Knowledge, attitudes and practices regarding antimicrobial use and resistance among communities of Ilala, Kilosa and Kibaha districts of Tanzania

Author(s): Calvin Sindato , Prof. Mark Rweyemamu , Prof. Mecky Matee , Dr. Leonard Mboera , Dr. Zablon Bugwesa

Gasto Frumence, Sharadhuli Kimera, Taane G. Clark, Helena Legido‑Quigley, Stephen E. Mshana

Abstract

Background: Antimicrobial resistance (AMR) represents one of the biggest threats to health globally. This crosssectional study determined knowledge, attitudes and practices (KAP) regarding antimicrobial use (AMU) and AMR among communities of Ilala, Kilosa and Kibaha in Tanzania.

Method: A semi-structured questionnaire was used to collect socio-demographic and KAP data through face-to-face interviews. Responses related to the triad of KAP were assigned scores that were aggregated for each participant. Linear regression analysis was conducted to determine predictors of KAP scores.

Results: The study enrolled 828 participants from the three districts. A total of 816 (98.6%) were aware of antimicrobials, and 808 (99%, n = 816) reported to have used them. Antimicrobials were mainly used to treat cough (68.0%), urinary tract infections (53.4%), diarrhoea (48.5%) and wounds (45.2%). The most frequent sources of antimicrobials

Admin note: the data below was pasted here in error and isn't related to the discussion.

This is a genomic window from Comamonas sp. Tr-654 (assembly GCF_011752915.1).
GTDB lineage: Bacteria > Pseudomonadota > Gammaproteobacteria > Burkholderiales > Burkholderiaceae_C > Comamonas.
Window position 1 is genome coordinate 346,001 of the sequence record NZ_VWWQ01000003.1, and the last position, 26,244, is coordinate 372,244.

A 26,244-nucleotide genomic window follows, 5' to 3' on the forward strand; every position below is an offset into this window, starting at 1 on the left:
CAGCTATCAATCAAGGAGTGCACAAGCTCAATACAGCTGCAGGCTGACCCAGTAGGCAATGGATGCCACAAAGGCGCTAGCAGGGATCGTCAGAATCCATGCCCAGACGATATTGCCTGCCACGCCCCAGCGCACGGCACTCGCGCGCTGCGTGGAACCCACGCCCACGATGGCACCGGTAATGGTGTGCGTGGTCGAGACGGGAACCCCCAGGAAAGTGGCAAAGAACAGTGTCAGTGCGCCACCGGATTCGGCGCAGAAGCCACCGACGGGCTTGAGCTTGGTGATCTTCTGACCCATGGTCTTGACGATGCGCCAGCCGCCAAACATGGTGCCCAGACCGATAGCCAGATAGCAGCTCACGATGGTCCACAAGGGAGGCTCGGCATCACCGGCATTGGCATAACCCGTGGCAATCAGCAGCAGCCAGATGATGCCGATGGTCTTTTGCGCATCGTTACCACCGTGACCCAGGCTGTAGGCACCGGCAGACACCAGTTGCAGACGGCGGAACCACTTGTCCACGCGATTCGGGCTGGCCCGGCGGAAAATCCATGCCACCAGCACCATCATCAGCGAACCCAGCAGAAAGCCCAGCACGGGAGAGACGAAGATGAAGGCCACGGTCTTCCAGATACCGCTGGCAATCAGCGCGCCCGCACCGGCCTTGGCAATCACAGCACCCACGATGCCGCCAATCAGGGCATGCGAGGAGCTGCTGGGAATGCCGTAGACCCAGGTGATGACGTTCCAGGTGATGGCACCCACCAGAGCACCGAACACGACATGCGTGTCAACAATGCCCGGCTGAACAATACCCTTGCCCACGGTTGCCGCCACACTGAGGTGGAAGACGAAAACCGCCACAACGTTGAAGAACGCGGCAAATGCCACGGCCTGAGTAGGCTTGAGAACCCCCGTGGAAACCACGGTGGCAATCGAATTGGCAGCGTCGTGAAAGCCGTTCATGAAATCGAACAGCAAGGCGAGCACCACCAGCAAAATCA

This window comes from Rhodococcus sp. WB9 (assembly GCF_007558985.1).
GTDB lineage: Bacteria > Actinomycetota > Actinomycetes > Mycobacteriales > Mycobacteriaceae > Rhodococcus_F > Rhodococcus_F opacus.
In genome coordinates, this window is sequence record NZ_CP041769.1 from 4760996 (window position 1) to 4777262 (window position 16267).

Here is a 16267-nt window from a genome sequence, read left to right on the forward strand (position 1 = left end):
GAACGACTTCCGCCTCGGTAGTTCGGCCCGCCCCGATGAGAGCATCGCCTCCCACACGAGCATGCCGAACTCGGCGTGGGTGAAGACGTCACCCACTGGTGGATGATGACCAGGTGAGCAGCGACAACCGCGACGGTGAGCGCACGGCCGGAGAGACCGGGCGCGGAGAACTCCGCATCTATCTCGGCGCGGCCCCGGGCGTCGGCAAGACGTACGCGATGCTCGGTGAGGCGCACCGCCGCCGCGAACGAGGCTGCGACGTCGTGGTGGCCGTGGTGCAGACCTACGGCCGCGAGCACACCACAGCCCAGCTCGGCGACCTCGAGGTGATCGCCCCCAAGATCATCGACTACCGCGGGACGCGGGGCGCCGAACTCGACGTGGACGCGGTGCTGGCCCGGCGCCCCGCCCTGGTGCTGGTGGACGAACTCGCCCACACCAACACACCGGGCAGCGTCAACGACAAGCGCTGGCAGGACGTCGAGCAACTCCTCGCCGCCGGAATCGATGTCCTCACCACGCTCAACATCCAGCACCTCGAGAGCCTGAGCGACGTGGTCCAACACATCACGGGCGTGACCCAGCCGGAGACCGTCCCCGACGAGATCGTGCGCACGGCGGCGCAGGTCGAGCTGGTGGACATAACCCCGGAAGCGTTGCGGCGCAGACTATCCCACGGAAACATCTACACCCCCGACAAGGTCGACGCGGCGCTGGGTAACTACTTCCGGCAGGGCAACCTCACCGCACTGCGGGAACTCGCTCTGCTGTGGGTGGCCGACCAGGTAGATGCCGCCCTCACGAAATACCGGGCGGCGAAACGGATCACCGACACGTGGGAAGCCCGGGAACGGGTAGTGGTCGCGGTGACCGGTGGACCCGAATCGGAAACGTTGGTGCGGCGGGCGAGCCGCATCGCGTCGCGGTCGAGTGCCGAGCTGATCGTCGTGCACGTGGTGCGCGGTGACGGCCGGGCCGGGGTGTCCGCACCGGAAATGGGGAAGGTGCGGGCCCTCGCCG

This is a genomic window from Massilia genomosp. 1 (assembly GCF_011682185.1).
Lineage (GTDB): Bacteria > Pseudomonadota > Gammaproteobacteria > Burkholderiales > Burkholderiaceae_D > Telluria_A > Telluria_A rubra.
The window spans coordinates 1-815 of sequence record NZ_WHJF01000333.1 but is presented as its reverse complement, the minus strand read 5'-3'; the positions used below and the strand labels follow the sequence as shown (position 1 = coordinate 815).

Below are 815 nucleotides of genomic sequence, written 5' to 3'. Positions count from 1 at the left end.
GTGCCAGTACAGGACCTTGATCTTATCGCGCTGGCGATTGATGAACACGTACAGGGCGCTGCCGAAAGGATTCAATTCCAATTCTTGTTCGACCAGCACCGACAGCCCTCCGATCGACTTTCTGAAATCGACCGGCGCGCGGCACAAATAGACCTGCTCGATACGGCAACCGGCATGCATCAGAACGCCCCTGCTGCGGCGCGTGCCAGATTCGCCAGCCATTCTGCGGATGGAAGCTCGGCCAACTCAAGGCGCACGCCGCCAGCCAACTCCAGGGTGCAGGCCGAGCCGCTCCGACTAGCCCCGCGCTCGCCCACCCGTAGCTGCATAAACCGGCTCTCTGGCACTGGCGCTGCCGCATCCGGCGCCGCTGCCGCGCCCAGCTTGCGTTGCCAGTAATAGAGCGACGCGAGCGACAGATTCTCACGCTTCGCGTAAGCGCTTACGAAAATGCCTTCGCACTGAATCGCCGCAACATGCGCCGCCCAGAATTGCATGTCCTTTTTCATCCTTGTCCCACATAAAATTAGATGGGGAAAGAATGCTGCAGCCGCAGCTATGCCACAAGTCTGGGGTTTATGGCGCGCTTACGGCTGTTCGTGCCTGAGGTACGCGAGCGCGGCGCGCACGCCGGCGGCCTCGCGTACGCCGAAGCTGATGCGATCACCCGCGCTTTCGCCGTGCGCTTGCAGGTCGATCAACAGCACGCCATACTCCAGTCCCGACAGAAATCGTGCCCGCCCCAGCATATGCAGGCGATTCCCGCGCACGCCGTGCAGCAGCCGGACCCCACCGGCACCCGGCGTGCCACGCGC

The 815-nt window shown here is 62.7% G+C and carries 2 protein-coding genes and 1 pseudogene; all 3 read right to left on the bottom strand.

were health facility (65.0%, n = 820) and pharmacies/basic drug shops (53.7%). The median AMU knowledge score was 5 (IQR = 4, 7) and that of AMR was 26 (IQR=23, 29). The median AMU attitudes score was 32 (IQR: 29, 35) and that of AMR was 19 (IQR=17, 22). The median AMU practice score was 3 (IQR: 3, 3). The KAP scores were significantly influenced by increased participant’s age (βadj=0.10; 95% CI: 0.05, 0.15) and level of education, being lower among those with primary education (βadj=5.32; 95% CI: 3.27, 7.37) and highest among those with college/university education (βadj=9.85; 95% CI: 6.04, 13.67).

Conclusion: The study documented a moderate level of KAP regarding AMU and AMR in the study districts. The participant’s age and level of education were significantly associated with participant’s KAP scores. The observed inadequate knowledge, inappropriate attitude, and practices of AMU and AMR should be considered as alarming problems that require immediate actions including policy formulation and planning of community-based mitigation measures.

Keywords: Antimicrobial, Use, Resistance, Community, Knowledge, Attitude, Practices, Tanzania

https://doi.org/10.1186/s13756-020-00862-y

 

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